Ezra knows the Law of Moses; he knows the consequences of breaking it. It would be so easy to just say, "Oh well, it's their problem, let God deal with them." What will they think if he, the newcomer, appears to be setting himself up as their judge? This is one difficult aspect of knowing and teaching God's Word: how will you handle God's Word in a tricky situation? Will you capitulate to pressure and tolerate wrong? Or will you risk your own reputation and the friendship and support of others to stand for God's Word?

Ezra does stand for God's Word. In his case, the people willingly repent of their sin, not only confessing it but also turning away from their foreign wives and, in some cases, even their children. Not everyone who stands up for God's Word will have this experience. Some find that other Christians see them as narrow-minded, judgmental or unforgiving. Some may lose the fellowship and friendship of other Christians. This is a possibility when you choose to become a teacher of God's Word. It is not a responsibility to be taken lightly.


David is not the "stereotypical male": unwilling or unable to express himself in words or to share his emotions. David is a very emotional and articulate man. The Psalms are songs written mostly by David, expressing his thoughts about God, his words to God, and the ups and downs of his spiritual life. One reason the Psalms are so loved by many is that they put into words for us the things we would like to say--to God and about God--but don't know how.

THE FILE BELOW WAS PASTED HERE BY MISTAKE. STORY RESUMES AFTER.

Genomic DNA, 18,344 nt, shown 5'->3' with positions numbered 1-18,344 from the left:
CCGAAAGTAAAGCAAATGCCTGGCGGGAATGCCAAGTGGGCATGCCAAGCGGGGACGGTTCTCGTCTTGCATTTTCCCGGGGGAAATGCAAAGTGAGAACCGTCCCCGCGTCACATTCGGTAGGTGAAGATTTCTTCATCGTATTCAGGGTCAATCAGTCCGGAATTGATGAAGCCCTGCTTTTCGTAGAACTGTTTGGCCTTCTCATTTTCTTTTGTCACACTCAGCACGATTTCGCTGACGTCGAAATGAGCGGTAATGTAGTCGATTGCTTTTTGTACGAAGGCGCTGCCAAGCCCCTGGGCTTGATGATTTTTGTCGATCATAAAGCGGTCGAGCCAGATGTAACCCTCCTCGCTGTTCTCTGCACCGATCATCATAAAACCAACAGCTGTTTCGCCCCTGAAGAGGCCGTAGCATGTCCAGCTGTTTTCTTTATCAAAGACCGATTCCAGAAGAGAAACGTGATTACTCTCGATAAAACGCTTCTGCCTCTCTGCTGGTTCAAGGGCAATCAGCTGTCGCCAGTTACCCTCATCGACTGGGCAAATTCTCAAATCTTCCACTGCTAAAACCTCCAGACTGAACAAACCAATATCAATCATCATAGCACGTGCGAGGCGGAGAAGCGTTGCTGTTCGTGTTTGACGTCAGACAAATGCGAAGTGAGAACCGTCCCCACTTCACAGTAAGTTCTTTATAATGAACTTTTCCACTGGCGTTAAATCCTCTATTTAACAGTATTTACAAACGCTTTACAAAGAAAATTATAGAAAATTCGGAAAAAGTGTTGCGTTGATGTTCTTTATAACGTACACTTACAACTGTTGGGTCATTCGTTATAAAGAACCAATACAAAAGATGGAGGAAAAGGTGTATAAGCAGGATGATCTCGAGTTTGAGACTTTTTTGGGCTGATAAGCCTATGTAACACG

The Psalms teach us about God in a very different way than other parts of the Bible. David, the warrior king, is also a sensitive, poetic musician; compare his writing style to Ezekiel or Paul. Many Psalms can be used word-for-word in our prayers and singing. They reveal much about the character of God. They even reveal important prophetic information about the coming Messiah and His future kingdom.

Not everyone in a church fits the same mold. There are many personality types. We are sometimes tempted to think, "I can't serve in the church because I'm not like so-and-so." Whatever your personality type, God can use you in some way. One person can relate to certain people to whom others cannot relate. Your experiences, even your weaknesses, can be used by God somehow, but maybe not in the way you would think. Even if you are shy and tongue-tied, unable to speak in front of others, God can use you to teach. He can bring about changes in your life that will enable you to speak in front of others. If you want to be used, you may find that God will work in your life in surprising ways.


The book of Isaiah is divided into two sections: chapters 1-39 deal with God's judgment, and chapters 40-66 deal with God's comfort. Like Isaiah, we should not focus on one without the other. Together they comprise God's character. His love is not fluffy and fuzzy but is based on holiness and righteousness. His judgment does not contradict His love--God's justice must include consequences. To rightly teach God's love, we must present both sides.